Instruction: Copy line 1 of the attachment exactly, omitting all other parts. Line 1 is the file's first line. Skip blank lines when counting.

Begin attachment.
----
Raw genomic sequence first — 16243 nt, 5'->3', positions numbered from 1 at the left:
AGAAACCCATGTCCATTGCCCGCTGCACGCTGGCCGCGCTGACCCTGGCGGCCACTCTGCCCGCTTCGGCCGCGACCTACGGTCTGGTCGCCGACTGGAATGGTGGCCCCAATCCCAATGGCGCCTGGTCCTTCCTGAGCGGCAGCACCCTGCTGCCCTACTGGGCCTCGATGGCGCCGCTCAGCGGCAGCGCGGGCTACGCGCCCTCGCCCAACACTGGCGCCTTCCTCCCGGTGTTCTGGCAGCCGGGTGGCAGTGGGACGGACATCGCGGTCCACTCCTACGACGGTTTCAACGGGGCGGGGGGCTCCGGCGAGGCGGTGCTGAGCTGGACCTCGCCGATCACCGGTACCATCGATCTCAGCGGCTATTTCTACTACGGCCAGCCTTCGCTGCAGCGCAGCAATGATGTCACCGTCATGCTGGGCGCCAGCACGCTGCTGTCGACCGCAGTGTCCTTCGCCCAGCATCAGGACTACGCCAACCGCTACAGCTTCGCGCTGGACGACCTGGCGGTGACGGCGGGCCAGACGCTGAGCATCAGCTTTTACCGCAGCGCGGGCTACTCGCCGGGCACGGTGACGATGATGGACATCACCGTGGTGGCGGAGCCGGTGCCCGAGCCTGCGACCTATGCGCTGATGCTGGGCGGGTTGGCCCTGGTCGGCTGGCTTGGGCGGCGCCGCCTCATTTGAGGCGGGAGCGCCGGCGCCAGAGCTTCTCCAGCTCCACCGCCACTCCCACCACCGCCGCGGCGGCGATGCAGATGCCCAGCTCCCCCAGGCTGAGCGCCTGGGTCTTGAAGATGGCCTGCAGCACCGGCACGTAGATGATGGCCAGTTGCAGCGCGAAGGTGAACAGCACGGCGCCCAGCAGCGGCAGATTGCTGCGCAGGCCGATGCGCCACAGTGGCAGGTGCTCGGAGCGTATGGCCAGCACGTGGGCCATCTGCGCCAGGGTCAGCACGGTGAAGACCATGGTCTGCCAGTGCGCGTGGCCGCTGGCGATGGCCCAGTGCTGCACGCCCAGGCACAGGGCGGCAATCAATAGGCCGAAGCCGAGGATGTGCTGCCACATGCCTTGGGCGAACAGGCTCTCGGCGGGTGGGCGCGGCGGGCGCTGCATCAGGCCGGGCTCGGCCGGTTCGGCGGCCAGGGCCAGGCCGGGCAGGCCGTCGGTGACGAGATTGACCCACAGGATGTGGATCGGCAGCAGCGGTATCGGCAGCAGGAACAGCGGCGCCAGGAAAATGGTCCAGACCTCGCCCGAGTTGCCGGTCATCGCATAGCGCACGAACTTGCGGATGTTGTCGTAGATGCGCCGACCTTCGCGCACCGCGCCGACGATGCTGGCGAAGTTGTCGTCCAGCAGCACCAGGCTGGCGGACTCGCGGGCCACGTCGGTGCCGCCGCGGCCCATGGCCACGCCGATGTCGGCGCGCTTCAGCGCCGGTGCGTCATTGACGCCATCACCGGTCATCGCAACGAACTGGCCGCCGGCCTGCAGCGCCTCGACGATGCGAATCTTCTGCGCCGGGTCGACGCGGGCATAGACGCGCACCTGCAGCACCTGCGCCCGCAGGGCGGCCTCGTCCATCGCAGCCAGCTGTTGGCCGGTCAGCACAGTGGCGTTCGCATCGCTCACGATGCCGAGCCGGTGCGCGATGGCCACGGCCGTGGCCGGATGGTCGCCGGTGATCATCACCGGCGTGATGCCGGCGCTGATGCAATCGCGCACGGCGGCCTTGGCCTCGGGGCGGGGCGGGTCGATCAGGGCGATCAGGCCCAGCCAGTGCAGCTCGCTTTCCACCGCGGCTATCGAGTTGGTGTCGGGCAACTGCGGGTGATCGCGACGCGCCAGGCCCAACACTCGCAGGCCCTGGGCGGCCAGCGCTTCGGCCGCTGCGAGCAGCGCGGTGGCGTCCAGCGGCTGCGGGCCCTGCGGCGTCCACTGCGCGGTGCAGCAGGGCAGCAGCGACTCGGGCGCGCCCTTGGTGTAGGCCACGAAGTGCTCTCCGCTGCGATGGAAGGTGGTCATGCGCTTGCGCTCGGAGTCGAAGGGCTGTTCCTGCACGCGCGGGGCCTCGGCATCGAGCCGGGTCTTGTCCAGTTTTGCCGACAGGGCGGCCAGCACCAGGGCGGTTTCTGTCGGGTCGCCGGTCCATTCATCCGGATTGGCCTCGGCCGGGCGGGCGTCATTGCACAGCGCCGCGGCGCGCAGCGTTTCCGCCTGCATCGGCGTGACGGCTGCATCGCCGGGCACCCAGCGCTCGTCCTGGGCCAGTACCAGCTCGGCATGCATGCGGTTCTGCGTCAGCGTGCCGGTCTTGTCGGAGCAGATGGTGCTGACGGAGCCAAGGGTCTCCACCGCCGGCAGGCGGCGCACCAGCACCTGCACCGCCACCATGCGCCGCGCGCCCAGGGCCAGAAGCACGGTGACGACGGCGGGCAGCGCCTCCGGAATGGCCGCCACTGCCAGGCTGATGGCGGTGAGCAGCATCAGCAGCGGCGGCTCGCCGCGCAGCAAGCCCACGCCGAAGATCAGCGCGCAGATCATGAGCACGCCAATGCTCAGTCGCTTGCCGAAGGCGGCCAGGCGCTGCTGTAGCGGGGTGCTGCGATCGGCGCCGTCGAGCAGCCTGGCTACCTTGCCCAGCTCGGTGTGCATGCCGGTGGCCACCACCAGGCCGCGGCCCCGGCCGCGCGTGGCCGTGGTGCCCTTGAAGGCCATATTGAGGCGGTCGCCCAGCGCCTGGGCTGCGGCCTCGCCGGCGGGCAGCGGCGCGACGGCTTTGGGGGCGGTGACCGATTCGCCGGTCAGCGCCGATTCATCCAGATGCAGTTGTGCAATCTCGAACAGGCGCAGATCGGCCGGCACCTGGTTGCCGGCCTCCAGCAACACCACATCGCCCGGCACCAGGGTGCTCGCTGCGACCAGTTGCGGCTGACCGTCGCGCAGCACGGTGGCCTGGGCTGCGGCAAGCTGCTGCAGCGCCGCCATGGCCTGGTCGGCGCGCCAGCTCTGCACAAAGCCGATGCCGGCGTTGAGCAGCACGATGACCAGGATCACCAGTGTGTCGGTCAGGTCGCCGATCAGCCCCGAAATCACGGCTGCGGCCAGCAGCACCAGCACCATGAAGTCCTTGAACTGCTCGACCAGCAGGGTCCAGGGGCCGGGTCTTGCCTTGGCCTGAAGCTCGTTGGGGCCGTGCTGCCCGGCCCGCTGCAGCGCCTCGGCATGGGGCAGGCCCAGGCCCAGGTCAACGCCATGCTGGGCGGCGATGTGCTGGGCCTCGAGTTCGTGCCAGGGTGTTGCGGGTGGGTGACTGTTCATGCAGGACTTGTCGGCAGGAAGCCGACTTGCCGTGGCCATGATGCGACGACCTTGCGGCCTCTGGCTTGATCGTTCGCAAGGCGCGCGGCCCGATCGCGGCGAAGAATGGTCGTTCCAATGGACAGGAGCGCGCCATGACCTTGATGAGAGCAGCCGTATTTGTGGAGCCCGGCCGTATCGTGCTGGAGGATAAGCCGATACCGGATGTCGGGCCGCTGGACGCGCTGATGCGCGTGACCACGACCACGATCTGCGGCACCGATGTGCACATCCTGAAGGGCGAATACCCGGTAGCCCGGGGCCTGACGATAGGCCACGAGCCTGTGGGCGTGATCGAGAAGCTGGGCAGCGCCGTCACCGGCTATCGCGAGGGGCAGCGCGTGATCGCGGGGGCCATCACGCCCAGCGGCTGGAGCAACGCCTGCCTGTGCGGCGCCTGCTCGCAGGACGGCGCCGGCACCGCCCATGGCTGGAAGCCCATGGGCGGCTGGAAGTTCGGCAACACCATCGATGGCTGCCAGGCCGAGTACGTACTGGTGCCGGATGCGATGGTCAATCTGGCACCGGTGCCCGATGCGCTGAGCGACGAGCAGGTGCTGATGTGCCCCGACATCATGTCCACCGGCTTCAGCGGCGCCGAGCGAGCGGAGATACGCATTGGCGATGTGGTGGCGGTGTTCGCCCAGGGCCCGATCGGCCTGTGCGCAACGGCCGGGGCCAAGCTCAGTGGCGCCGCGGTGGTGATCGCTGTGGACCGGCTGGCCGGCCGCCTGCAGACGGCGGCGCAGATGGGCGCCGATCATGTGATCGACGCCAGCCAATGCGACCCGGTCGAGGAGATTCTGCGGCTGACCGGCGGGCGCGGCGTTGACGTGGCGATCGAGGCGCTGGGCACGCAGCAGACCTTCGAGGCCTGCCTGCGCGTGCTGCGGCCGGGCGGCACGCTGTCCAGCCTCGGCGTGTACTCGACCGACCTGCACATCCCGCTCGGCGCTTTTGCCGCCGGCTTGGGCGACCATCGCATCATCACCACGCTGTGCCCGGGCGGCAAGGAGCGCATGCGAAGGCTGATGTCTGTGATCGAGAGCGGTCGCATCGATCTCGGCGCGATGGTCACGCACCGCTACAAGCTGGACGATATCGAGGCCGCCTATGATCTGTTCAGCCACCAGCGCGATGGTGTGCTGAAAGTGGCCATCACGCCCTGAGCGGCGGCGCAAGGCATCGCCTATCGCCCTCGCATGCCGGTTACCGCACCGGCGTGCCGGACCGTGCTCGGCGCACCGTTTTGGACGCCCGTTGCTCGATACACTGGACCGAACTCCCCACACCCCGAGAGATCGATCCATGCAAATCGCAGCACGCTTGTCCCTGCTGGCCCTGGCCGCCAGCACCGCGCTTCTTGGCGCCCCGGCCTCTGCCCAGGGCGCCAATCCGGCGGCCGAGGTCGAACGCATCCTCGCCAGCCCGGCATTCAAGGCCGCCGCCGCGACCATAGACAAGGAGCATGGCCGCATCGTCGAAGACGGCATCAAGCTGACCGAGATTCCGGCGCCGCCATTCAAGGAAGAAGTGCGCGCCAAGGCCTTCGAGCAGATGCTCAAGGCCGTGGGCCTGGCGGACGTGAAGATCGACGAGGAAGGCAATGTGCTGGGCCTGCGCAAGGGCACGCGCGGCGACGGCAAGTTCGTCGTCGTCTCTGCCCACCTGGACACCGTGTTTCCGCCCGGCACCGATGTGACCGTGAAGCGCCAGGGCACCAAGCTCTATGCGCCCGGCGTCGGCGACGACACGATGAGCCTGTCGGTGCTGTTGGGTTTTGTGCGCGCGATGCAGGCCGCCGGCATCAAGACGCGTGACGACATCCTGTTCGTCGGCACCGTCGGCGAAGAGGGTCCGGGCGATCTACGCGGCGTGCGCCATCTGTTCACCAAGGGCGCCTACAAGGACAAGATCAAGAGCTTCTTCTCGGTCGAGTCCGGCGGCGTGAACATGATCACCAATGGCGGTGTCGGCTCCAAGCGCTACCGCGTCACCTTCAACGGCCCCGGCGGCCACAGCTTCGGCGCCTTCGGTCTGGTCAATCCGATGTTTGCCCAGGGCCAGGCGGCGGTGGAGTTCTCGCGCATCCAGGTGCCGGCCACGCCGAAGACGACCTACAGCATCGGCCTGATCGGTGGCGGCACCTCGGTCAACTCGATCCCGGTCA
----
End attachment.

Raw genomic sequence first — 16243 nt, 5'->3', positions numbered from 1 at the left: